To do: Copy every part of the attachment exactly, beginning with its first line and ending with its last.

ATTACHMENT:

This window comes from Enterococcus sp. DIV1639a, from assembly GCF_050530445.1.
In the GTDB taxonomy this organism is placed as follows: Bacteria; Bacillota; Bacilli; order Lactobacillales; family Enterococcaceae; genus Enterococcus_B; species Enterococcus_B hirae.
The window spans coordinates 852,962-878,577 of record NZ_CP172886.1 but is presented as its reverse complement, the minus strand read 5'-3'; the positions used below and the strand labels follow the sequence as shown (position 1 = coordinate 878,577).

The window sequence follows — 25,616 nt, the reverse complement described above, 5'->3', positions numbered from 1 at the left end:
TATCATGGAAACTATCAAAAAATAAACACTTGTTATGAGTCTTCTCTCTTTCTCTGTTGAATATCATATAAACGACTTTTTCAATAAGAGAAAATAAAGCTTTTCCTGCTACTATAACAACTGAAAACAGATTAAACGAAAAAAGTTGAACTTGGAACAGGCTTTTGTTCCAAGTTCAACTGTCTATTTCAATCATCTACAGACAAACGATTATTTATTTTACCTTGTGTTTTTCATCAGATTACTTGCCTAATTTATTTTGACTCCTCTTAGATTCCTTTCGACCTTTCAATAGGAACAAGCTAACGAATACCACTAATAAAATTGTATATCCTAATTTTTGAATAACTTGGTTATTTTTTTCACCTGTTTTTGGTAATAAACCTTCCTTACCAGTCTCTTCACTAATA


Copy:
This window comes from Enterococcus sp. DIV1639a, from assembly GCF_050530445.1.
In the GTDB taxonomy this organism is placed as follows: Bacteria; Bacillota; Bacilli; order Lactobacillales; family Enterococcaceae; genus Enterococcus_B; species Enterococcus_B hirae.
The window spans coordinates 852,962-878,577 of record NZ_CP172886.1 but is presented as its reverse complement, the minus strand read 5'-3'; the positions used below and the strand labels follow the sequence as shown (position 1 = coordinate 878,577).

The window sequence follows — 25,616 nt, the reverse complement described above, 5'->3', positions numbered from 1 at the left end:
TATCATGGAAACTATCAAAAAATAAACACTTGTTATGAGTCTTCTCTCTTTCTCTGTTGAATATCATATAAACGACTTTTTCAATAAGAGAAAATAAAGCTTTTCCTGCTACTATAACAACTGAAAACAGATTAAACGAAAAAAGTTGAACTTGGAACAGGCTTTTGTTCCAAGTTCAACTGTCTATTTCAATCATCTACAGACAAACGATTATTTATTTTACCTTGTGTTTTTCATCAGATTACTTGCCTAATTTATTTTGACTCCTCTTAGATTCCTTTCGACCTTTCAATAGGAACAAGCTAACGAATACCACTAATAAAATTGTATATCCTAATTTTTGAATAACTTGGTTATTTTTTTCACCTGTTTTTGGTAATAAACCTTCCTTACCAGTCTCTTCACTAATA